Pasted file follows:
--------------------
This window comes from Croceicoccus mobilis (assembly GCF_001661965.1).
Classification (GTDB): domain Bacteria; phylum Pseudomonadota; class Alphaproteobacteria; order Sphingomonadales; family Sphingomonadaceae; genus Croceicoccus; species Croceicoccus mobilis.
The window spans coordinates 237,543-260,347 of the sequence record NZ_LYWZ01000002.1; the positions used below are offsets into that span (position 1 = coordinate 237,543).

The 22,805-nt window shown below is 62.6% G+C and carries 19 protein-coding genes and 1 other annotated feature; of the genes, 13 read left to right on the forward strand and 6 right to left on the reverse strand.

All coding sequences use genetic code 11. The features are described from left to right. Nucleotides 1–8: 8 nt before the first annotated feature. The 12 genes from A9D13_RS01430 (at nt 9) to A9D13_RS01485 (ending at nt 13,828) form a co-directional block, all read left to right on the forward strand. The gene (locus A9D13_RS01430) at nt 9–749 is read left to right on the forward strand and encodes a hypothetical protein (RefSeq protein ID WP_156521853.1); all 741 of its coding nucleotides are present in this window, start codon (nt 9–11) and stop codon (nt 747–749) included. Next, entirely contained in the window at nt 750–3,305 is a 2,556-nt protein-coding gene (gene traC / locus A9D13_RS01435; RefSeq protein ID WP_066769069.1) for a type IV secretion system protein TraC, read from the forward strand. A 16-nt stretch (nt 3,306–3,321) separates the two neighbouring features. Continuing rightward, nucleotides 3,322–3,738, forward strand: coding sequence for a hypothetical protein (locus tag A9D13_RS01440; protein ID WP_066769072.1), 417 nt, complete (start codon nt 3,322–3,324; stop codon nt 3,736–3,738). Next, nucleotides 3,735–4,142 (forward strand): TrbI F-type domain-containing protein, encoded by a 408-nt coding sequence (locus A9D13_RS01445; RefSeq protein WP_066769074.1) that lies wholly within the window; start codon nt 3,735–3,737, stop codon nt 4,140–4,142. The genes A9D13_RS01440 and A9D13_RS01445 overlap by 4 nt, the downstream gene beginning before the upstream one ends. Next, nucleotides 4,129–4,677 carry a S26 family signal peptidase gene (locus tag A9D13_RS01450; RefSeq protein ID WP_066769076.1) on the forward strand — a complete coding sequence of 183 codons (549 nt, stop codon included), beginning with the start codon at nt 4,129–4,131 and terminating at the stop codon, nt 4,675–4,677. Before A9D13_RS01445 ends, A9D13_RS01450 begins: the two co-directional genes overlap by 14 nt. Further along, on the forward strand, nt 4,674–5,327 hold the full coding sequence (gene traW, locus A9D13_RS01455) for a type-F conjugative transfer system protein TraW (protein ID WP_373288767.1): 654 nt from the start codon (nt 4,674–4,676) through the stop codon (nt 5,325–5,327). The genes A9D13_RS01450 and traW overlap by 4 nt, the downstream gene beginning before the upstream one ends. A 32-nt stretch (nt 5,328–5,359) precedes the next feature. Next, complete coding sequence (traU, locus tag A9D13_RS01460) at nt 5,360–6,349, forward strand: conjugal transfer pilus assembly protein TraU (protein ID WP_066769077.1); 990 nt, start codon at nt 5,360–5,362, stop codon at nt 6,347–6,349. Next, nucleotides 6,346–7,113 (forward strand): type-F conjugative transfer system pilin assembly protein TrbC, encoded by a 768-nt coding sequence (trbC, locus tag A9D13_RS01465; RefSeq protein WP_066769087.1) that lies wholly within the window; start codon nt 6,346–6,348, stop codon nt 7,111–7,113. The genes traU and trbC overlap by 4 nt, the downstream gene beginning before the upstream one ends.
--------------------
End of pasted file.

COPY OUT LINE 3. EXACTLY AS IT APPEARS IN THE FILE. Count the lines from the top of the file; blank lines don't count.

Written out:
The window spans coordinates 237,543-260,347 of the sequence record NZ_LYWZ01000002.1; the positions used below are offsets into that span (position 1 = coordinate 237,543).